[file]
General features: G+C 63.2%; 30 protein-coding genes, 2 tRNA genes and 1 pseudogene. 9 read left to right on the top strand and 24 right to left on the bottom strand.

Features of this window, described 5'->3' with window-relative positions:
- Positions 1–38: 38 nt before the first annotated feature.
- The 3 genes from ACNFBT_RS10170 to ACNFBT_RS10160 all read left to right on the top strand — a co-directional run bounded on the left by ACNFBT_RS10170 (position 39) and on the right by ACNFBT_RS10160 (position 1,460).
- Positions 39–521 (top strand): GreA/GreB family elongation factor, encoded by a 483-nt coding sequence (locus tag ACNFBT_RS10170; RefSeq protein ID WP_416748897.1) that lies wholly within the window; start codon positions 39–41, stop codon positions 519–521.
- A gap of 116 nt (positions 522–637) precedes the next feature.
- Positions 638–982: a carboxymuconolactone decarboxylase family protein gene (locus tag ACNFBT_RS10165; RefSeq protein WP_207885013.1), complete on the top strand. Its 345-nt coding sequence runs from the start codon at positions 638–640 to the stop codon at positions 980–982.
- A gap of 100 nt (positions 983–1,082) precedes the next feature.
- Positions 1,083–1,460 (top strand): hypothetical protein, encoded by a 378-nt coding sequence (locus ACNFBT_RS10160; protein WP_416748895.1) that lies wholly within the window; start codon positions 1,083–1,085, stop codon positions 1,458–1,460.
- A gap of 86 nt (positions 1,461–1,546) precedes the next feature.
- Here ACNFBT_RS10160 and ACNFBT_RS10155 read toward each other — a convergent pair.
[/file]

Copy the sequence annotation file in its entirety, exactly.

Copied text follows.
General features: G+C 63.2%; 30 protein-coding genes, 2 tRNA genes and 1 pseudogene. 9 read left to right on the top strand and 24 right to left on the bottom strand.

Features of this window, described 5'->3' with window-relative positions:
- Positions 1–38: 38 nt before the first annotated feature.
- The 3 genes from ACNFBT_RS10170 to ACNFBT_RS10160 all read left to right on the top strand — a co-directional run bounded on the left by ACNFBT_RS10170 (position 39) and on the right by ACNFBT_RS10160 (position 1,460).
- Positions 39–521 (top strand): GreA/GreB family elongation factor, encoded by a 483-nt coding sequence (locus tag ACNFBT_RS10170; RefSeq protein ID WP_416748897.1) that lies wholly within the window; start codon positions 39–41, stop codon positions 519–521.
- A gap of 116 nt (positions 522–637) precedes the next feature.
- Positions 638–982: a carboxymuconolactone decarboxylase family protein gene (locus tag ACNFBT_RS10165; RefSeq protein WP_207885013.1), complete on the top strand. Its 345-nt coding sequence runs from the start codon at positions 638–640 to the stop codon at positions 980–982.
- A gap of 100 nt (positions 983–1,082) precedes the next feature.
- Positions 1,083–1,460 (top strand): hypothetical protein, encoded by a 378-nt coding sequence (locus ACNFBT_RS10160; protein WP_416748895.1) that lies wholly within the window; start codon positions 1,083–1,085, stop codon positions 1,458–1,460.
- A gap of 86 nt (positions 1,461–1,546) precedes the next feature.
- Here ACNFBT_RS10160 and ACNFBT_RS10155 read toward each other — a convergent pair.